TAUNTON, Mass. –- Mansfield sophomore Brendan Hill may not be your ideal point forward, one you would most expect with the ball in his hands for the majority of any given game.
But if you ask the 6-foot-5 Hill, he’s more than suitable to fill the role.
That much was evident Tuesday night as the Hornets (7-1), led by a game-high 24 points from Hill, eked out a difficult Hockomock League road win at Taunton and handed the previously undefeated Tigers (6-1) their first loss of the season.
“The ball is kind of in my hands more,” Hill said. “I like that; I can make plays for other people, score if I can. Just try to take my guy off of all our shooters, and it seems to be working.”
It was actually clearly working, especially in the fourth quarter. Hill scored seven of his 24 points in the frame, and as Mansfield’s floor general, put the game in his own hands to put away the Tigers.
After a 7-0 Hornets run made it 54-47, Taunton answered with a quick 4-0 run of its own to cut the deficit to three with 3:39 left in regulation. But the Hornets answered that with a 6-0 run of their own that gave the visitors firm control, aided by the strong play of Hill. After a jumper from teammate Kevin Conner, Hill took the ball down the floor on the ensuing possession, drew a foul, and sunk a pair of foul shots.
Then, on the Tigers’ ensuing possession, on an inbounds play under their own basket, Hill, guarding the inbounder, stole his pass, took it the other way, and ultimately found a wide-open Kyle Wisnieski for a lay-up that gave Mansfield a commanding 60-51 advantage with 2:10 left and forced Taunton coach Charlie Dacey to call a timeout.
The Tigers furiously rallied and cut the deficit to three with 17.4 seconds left after back-to-back 3-pointers from Corey Green and Fawaz Mass, but the Hornets ultimately made enough free throws to prevail.
“That’s a very good Taunton team, all the picks that have them as a sleeper in Division 1, I agree with it 100 percent,” Mansfield coach Mike Vaughan said. “That’s a very good basketball team and we’re fortunate to get out of here.
“I think that was probably the difference in the game, is that we strung three stops together and three baskets together and created enough separation that when they threw their last punch at us, we were able to absorb it.”
A concise offense: One thing Vaughan was disappointed about from Dec. 28's loss to New Mission was his team’s inability to move the ball on offense.
In that game, he said the offense went about in three passes or less before firing up a shot, which added up as one ingredient to the team’s loss. On Tuesday, however, the Hornets offense played anything but that style, going through a pass-heavy scheme and finding better shots, which worked to their advantage.
Since the Mission game, Vaughn said he’s spent most of practice time drilling in the idea of deeper possessions and running that kind of pass-heavy offense.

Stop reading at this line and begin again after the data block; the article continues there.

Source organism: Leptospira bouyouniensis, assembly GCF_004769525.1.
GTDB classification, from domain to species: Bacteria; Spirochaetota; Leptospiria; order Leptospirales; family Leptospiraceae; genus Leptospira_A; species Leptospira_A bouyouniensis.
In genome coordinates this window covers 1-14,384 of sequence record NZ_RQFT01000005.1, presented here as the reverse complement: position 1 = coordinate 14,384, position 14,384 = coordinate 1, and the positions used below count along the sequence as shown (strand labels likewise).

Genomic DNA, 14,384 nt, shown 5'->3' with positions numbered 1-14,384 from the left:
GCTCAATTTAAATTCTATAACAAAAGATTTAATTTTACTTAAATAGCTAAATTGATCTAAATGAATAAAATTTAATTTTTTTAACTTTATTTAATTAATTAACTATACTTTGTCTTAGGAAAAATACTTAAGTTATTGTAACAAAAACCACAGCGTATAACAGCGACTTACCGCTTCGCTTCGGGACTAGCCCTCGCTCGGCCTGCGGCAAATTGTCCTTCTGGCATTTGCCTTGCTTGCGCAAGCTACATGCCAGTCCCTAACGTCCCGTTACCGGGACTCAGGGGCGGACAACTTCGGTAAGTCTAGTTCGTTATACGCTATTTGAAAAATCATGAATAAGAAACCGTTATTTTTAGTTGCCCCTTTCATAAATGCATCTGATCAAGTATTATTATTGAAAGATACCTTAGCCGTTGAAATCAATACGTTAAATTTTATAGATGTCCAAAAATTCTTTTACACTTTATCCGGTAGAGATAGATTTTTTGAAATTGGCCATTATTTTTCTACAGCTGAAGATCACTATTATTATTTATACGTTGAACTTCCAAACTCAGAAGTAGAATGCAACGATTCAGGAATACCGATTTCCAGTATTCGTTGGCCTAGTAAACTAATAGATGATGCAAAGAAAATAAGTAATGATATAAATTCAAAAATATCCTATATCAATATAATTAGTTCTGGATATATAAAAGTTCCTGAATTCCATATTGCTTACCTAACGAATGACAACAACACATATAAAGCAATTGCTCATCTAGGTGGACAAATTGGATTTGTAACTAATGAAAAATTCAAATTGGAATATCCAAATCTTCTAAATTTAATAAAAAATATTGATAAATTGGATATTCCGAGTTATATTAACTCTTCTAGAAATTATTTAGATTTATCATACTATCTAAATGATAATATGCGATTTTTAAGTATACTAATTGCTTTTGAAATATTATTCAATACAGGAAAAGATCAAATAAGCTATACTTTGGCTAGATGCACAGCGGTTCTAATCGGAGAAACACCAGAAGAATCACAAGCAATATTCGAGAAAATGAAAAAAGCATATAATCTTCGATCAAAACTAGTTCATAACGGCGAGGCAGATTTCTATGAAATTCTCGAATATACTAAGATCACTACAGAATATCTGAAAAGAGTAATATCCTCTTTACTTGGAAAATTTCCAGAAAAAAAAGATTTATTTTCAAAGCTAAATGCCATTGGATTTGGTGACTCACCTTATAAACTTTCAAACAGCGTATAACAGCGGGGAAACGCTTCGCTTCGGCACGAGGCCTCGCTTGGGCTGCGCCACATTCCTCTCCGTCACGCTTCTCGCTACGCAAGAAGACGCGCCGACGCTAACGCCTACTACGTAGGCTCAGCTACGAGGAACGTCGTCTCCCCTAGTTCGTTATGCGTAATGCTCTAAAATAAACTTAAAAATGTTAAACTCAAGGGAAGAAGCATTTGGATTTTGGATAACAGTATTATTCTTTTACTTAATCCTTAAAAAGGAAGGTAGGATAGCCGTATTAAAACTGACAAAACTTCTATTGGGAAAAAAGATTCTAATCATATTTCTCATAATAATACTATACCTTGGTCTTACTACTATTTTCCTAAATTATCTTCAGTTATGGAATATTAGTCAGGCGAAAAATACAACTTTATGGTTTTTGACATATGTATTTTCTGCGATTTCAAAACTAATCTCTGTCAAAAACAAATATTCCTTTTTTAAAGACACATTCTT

“Tonight we got into six, seven, eight passes on a possession, which for any team to play that way is very difficult to play for that many passes,” Vaughan said. “The guys are really starting to buy in to the idea that the same guys are going to get the same opportunities to score, but we’ve gotta get into those deeper possessions.”
While Vaughan has tried to get his team in better sync on offense, he was also telling his guys, specifically junior guard Ryan DeAndrade, to not be afraid to take a shot here or there.
DeAndrade -- while making a number of plays Tuesday finding his teammates for baskets -- took his coach’s advice and poured in 16 points, playing aggressively when opportunites were there for the taking.
“Coach has always been saying don't be so passive,” DeAndrade said. “Look around for your teammates but if the shot is there you need to take it, so I looked for my shot a little more tonight.”
Breathing by the 3: While some detest the moniker “Live and die by the 3,” Vaughan embraces it.
“It’s who we are,” he said. “We’ve gotta shoot them to keep people honest.”
The 3-pointers weren’t dropping Tuesday for the Hornets with the same regularity that they have this season, though. They finished with just four makes from downtown, something Vaughan credited to Taunton’s swarming defense.
“I don’t remember one uncontested shot,” Vaughan said. “I mean there were a couple of times we penetrated and pitched, we’re pulling the trigger and there’s a kid that’s flying from a block who’s getting there because their athleticism and length allows them to do that.”
The 3-pointers Mansfield did make, however, came at crucial junctures. Sophomore forward Ryan Boulter, with his team trailing in the final minute of the third quarter, made back-to-back 3’s to give the Hornets the lead and momentum heading into the final quarter.
Then, as part of Mansfield’s 7-0 run in the fourth, sophomore forward Michael Boen made a 3-pointer from the top of the key, which helped the Hornets gain much-needed separation from the Tigers in the closing minutes.
In the end, DeAndrade and Hill agreed that they have to trust their teammates to hit those shots, no matter how much they’re slumping.
“It’s very important, because this team right here is one of the best shooting teams,” DeAndrade said. “These guys, they know how to shoot, and they’ll keep shooting if you give them the ball, so I trust these guys more than anything. They’re really good shooters.
“They know that if they’re not hitting a shot, the next one they’re gonna shoot they’re gonna hit it,” Hill said. “They have that shooter’s mentality and I think that’s really important.”